The film centers on Jesper (Jason Schwartzman), the spoiled adult son of a dynasty of wealthy postmasters in Scandinavia sometime in the 19th Century. His father, having run out of patience with his son's fecklessness, exiles the young man to Smeerensburg, a remote town on a miserable northern island, with a hideous ultimatum: establish a thriving post office branch in a town that has firmly resisted it to this point, or be disinherited and thrown out on the street. Once on the island, Jesper finds himself in the middle of a generations-long feud waged between the Ellingboes (their leader voiced by Will Sasso) and the Krums (their leader voiced by Joan Cusack), the kind of long-fermenting social hatred that has persisted only because it's been going on for so long that it would be a shame to abandon it. The only people who'll talk to him at all are the town's other outsiders: Alva (Rashida Jones), the resentful inhabitant of a long-abandoned schoolhouse, where she's running out a term as the town's nominal schoolteacher, and Klaus (J.K. Simmons), a carpenter who lives in the woods at the extreme northern end of the island, and has a huge cobwebby warehouse full of charming hand-crafted toys. And, albeit cautiously, the town's children, who haven't quite absorbed the adults' wrath, and find the lanky new postmaster to be a curious enough figure to pay him some attention. Largely by accident, Jesper realises that his best shot at getting the post office on its feet is to encourage the local kids to send letters to Klaus asking for one of his toys, at a penny a pop; as the two men distribute them, the kids themselves start adding details to this peculiar economic system, based on misunderstandings and half-seen evidence of Jesper's passage: flying reindeer, coal in a stocking if you've been naughty, leaving out cookies as a bribe, things of that nature.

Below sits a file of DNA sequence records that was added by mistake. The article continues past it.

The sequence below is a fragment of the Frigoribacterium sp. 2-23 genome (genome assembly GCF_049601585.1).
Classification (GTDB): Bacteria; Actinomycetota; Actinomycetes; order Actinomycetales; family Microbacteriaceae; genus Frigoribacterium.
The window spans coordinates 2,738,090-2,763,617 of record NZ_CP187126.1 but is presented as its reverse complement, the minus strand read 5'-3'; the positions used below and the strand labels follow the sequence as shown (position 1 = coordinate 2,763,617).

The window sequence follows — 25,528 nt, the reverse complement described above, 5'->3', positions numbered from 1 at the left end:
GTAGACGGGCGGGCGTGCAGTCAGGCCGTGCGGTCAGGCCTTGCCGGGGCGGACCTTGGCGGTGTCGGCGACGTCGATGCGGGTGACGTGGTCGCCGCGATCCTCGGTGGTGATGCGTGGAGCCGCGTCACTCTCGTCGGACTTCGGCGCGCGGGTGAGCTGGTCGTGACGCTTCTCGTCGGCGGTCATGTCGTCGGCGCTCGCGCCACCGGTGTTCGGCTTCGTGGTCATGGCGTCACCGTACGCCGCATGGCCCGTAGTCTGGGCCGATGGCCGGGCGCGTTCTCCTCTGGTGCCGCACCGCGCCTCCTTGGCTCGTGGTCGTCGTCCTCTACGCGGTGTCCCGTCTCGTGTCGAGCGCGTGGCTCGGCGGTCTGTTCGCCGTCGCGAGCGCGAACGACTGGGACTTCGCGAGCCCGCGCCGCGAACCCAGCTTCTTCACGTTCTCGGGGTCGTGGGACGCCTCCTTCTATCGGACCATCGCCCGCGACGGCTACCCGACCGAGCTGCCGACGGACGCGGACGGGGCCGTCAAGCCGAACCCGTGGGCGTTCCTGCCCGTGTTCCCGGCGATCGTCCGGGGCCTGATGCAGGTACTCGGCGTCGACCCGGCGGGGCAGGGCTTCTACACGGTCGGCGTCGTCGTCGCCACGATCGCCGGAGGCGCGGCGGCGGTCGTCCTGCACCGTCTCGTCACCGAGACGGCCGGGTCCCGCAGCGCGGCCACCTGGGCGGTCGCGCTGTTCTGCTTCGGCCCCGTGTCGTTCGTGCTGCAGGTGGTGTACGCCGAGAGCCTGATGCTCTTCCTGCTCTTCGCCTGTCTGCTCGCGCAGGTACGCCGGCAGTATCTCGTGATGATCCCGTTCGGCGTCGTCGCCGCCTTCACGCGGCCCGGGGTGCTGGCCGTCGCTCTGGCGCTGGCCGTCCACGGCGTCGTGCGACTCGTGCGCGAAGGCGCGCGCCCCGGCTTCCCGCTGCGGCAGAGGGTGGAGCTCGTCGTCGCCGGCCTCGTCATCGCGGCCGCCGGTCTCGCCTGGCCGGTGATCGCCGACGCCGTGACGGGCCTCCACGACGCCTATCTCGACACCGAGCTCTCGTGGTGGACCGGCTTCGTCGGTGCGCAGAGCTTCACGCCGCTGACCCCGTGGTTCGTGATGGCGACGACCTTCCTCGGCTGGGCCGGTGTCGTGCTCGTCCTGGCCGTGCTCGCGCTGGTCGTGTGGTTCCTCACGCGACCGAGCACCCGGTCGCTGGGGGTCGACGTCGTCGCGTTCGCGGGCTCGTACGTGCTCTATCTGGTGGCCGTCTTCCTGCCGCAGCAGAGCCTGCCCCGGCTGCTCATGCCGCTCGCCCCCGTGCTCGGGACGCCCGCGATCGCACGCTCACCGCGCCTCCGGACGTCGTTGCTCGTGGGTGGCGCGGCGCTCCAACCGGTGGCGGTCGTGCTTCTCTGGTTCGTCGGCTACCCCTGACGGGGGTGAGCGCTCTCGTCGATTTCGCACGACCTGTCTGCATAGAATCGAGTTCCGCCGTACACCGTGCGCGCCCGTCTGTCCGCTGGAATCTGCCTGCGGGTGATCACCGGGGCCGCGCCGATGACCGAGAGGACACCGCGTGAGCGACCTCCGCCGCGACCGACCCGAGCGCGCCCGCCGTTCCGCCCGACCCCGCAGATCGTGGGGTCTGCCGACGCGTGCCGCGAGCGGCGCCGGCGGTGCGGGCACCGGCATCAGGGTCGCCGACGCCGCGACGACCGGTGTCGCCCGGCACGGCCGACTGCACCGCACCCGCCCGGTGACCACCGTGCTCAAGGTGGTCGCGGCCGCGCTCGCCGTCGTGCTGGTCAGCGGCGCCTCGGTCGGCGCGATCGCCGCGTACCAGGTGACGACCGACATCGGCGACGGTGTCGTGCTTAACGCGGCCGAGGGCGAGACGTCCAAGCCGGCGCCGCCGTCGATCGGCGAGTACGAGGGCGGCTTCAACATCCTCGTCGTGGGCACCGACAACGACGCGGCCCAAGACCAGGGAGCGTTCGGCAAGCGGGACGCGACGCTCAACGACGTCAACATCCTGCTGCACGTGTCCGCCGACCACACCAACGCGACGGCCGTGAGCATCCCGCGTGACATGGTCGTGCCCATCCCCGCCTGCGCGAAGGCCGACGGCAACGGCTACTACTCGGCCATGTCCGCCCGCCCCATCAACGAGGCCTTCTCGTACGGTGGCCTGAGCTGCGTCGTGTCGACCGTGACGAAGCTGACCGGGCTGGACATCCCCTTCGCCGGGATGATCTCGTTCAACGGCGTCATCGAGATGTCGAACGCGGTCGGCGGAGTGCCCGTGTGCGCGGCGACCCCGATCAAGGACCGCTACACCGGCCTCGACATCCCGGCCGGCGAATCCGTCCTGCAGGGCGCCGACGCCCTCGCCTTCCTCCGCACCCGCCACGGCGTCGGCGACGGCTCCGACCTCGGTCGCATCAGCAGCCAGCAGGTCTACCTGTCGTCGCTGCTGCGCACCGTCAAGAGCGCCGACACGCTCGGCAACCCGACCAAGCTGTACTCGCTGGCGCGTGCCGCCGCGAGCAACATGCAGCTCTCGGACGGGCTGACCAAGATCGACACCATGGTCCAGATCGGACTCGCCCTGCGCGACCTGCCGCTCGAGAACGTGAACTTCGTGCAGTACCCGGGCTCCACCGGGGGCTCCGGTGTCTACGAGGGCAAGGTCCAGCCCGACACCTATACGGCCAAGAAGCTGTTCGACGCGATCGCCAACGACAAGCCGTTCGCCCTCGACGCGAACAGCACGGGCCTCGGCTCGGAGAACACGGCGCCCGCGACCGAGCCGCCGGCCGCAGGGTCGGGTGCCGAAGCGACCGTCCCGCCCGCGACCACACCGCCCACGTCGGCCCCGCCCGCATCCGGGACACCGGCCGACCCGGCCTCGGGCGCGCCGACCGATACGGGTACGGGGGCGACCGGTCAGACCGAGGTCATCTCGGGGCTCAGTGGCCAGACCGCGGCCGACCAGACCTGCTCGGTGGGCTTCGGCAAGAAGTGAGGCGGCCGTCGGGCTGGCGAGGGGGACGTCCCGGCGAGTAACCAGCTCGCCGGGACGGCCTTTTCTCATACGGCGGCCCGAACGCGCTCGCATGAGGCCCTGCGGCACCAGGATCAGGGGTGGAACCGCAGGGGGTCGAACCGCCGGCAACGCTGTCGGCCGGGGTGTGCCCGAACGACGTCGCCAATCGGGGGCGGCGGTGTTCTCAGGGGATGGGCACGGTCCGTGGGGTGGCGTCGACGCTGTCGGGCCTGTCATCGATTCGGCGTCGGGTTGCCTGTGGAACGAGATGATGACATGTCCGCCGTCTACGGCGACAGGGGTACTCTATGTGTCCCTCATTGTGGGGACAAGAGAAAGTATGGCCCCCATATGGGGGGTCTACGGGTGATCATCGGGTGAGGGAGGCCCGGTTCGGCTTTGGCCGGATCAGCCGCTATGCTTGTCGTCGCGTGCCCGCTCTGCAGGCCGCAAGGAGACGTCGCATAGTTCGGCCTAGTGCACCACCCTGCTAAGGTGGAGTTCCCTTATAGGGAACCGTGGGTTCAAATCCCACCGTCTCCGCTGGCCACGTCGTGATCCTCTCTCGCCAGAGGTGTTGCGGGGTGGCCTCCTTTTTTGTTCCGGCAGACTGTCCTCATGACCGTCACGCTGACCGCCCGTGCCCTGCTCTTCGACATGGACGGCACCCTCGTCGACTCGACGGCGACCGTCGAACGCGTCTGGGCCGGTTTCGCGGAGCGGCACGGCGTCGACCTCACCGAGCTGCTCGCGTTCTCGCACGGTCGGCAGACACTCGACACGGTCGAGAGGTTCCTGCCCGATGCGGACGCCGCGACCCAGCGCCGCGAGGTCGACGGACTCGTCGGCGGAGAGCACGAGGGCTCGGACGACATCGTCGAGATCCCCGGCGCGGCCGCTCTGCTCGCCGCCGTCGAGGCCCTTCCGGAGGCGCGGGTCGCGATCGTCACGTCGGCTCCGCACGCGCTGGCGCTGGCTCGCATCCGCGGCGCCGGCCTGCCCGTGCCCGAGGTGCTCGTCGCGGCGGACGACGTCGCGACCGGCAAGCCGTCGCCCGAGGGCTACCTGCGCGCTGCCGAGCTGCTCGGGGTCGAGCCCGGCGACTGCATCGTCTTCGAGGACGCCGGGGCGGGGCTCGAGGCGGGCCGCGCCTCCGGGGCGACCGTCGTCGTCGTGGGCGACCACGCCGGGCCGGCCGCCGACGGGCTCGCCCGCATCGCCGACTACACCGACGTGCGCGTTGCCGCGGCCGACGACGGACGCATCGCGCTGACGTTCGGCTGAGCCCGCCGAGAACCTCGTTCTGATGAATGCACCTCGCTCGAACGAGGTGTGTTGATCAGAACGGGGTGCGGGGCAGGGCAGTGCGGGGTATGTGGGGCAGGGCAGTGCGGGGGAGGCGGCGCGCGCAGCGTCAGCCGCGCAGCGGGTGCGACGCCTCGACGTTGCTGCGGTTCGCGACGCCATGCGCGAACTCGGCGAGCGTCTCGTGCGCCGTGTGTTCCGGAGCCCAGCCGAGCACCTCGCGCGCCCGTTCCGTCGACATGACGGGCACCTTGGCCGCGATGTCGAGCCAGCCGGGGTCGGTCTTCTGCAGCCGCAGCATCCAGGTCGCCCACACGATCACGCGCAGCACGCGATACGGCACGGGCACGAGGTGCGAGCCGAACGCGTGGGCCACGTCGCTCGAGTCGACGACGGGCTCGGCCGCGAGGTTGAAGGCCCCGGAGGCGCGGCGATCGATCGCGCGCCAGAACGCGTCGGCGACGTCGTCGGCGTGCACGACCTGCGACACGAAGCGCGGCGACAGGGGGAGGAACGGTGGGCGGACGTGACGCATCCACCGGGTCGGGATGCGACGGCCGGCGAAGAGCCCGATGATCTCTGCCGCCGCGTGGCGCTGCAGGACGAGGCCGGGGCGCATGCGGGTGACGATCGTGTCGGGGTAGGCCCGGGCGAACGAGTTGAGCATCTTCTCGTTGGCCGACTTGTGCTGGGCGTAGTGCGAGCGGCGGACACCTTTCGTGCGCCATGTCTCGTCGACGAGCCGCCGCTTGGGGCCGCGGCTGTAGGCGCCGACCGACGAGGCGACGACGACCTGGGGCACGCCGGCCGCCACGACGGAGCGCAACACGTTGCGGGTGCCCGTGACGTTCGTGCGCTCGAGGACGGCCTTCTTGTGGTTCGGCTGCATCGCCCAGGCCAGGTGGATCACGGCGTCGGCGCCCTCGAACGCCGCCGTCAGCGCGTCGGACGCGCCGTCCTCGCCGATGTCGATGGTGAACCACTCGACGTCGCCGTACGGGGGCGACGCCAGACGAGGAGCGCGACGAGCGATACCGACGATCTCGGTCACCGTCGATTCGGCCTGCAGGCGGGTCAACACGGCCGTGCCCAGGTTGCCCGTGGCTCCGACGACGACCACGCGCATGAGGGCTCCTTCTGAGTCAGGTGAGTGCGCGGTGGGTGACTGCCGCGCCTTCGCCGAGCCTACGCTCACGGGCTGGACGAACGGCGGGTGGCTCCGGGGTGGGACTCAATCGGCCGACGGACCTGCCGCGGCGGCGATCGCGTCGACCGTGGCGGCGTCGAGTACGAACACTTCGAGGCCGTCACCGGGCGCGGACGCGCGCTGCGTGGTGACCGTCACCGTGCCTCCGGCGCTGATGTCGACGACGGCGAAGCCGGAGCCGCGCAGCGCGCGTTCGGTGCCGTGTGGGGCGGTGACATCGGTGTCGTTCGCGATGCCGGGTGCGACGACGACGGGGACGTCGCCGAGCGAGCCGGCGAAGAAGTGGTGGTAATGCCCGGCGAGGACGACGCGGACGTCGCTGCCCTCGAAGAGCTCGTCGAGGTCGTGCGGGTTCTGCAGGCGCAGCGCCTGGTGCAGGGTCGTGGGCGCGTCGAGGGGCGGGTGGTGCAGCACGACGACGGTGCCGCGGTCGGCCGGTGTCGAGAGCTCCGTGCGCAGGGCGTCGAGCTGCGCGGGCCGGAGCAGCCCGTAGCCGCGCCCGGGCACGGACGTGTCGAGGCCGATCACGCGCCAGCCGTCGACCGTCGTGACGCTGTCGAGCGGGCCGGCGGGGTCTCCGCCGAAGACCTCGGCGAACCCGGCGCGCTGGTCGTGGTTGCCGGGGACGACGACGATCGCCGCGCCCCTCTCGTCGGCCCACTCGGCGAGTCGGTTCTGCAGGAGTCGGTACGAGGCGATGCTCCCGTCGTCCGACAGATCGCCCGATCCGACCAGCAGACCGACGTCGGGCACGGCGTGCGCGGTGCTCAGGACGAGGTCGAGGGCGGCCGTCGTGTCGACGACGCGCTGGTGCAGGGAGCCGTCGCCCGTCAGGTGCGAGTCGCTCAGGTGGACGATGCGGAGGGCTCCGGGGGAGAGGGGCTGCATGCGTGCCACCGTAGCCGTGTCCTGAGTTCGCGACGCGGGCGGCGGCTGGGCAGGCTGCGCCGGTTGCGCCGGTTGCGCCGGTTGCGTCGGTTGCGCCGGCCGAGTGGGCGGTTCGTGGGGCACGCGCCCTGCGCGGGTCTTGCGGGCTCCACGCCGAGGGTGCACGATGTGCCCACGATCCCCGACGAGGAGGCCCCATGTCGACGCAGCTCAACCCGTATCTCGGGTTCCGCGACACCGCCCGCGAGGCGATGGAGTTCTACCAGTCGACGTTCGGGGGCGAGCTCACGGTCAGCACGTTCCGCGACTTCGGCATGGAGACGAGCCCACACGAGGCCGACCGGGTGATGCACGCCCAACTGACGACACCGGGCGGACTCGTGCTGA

In short: it's a Santa Claus origin story, which is the best thing about it. The depiction of traditions growing out of random occurrences is presented with a decent quantity of wit and respect for the viewer's intelligence: the film doesn't waste much time spelling out things we could figure out for ourselves. It also threads an impossible fine needle of presenting a thoroughly materialist, rational explanation for how the Claus cult acquired its strange habits, while also preserving a sweet and, dare I say it, magical tone that honors the innocence of childhood imagination. The worst things about it are almost everything else, from the relentless boilerplate conception of Jesper and his inevitable softening as his actions end up making the town a better place to live, to the equally relentless anachronistic sarcasm that makes up most of the film's sense of humor. It feels like the most generic "ironic and hip - but for kids!" animation screenplay of the 1990s exhumed and updated only with a couple of glancing references to e-mail. The performances are channeling the same energy (someone pointed out to me that Schwartzman is a dead ringer for Emperor's New Groove-era David Spade, and now I can't think of anything else), and the end result is something that's frankly a bit shrill in its cool smugness.